**Disclaimer: this post is full of instances of a parent being amazed by each new thing their oldest child does. I literally dote on creations he make with blocks later, so feel free to skip, skim, or at least brace for some over-enthusiastically detailed commentary on my kiddo.
Today is THE day that Rowan has been waiting for. The dinosaur excavation kits that he bought with his Christmas money are scheduled to arrive in the mail. The simple process of ordering the kits has spurred tons of educational projects around our house for weeks, most of which I had no hand in initiating. I’m excited to have more opportunities for Rowan’s interests to naturally gain educational momentum like this if we “homeschool” in the fall rather than enrolling in a preschool again. (I use quotes because he’s not actually “school aged,” so we aren’t homeschooling as an alternative to public school or aiming for any set goals. I just want to have the resources ready to enrich subjects that interest him.)
Rowan loves dinosaurs, and might be slowly memorizing Dinosaur Train on PBS. When I try to so much as spell the dinosaur names he mentions, I can’t even get it close enough for Google to correct me on the first few tries (Masiakasaurus?). When he got a dinosaur excavation kit for his birthday last year from his Uncle Pat, he dug the T-rex skeleton out of the clay, assembled it, and said, “Can you send this clay back to Uncle Patrick and tell him to put a Stegosaurus inside?” Thus began his single-minded pursuit of more dinosaur skeletons to excavate.
He’s gathered three more since then on special occasions, and they are displayed on the part of the fireplace that Rowan has dubbed the Dinosaur Hall of Fame. He keeps a mental list of the dinosaurs that he wants to excavate next which currently includes Spinosaurus, Daspletosaurus, Einiosaurus and Velociraptor. (Arriving today are Spinosaurus, Styracosaurus, and Parasaurolouphus.) When I asked him how many dinosaurs he thinks he needs, he answered, “All of the ferocious ones.”
Rowan received some money for Christmas, so we explained that he could use it however he’d like. We wanted him to understand as he made his decisions that his money is finite, so we made a quick graph of “Dollars Used” modeled after the point-earning screen from his favorite dinosaur game.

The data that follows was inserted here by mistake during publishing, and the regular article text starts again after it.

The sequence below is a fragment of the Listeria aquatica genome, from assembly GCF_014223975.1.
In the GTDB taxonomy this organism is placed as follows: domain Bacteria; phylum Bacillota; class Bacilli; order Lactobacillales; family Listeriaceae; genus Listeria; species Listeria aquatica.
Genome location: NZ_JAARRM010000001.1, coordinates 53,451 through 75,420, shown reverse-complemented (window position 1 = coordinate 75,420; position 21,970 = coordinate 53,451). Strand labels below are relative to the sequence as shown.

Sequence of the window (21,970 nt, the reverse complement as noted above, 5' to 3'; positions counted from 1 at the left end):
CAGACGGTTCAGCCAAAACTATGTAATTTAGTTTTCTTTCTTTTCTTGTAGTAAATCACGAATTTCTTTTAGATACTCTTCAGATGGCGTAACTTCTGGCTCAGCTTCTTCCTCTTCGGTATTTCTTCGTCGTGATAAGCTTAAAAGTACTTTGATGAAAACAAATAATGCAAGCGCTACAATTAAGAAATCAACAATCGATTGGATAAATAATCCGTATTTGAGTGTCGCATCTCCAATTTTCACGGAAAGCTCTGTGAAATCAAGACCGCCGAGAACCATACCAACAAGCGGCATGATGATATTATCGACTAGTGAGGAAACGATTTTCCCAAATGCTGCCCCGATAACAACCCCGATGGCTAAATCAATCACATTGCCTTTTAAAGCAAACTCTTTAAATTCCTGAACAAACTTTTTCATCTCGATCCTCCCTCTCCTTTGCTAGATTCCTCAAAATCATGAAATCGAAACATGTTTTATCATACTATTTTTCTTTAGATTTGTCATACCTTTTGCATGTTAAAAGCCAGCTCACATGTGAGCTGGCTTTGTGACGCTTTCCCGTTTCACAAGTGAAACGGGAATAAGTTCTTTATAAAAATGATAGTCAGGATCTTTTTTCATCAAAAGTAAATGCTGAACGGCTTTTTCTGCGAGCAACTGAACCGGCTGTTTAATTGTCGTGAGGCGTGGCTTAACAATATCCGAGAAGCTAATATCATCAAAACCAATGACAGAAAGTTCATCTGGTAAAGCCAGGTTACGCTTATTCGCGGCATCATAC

We also needed him to understand that the use of his money will not be instantaneous, which is good, because it’s often wise to wait long enough to consider your purchases carefully. So we set up a calendar to show when he is allowed to make another purchase (a week between each) and a “Today is” area that I planned to use for homeschooling.
This has been so much fun! And it has inspired much more learning than I expected. With these projects we’ve been discussing everything from time, dates, and ordinal numbers to how money and the postal system work. We’ve learned some languages; first because Rowan insisted that his T-rex was fluent in Spanishso we needed to watch Dinosaur Train exclusively en español for a month. And later because Signing Time didn’t cover extinct animals, Rowan created signs for a few of his favorite dinosaurs. There have been many, many dinosaur-themed paintings and drawings, including dunking a few actual dinosaur figurines into the white house paint used in a home improvement project. He asked me to excavate some dinosaur toys that he buried in our sensory bin of beans and then gave me an educational lecture on each species I uncovered as he added them to a dinosaur museum of my own. And almost every day Rowan recites the spelling of dinosaur names from the kits lying around or asks us to write out a dino-related word for him.
But my favorite instance of “educational momentum” is when Rowan decided that he just wouldn’t wait for his Dinosaur Hall of Fame to be improved upon. (This is the doting on blocks part.) He announced a few days ago that he was going to build skeletons out of Legos. And he did. Without any prompting or help, he brought me one model after another that he designed complete with the features unique to that dinosaur species- tails, horns, frills, plates, body proportions etc. I know it’s hard to tell, but I was very impressed.
Looking at the dinosaur museum saga as whole, I’m excited for him to have more time to process concepts thoroughly in this way. Kids make such fascinating mental connections at his age. Their minds are constantly working. It’s amazing what can result from them exploring at their own pace, using various senses and letting creativity naturally weave their learning throughout the day and environment.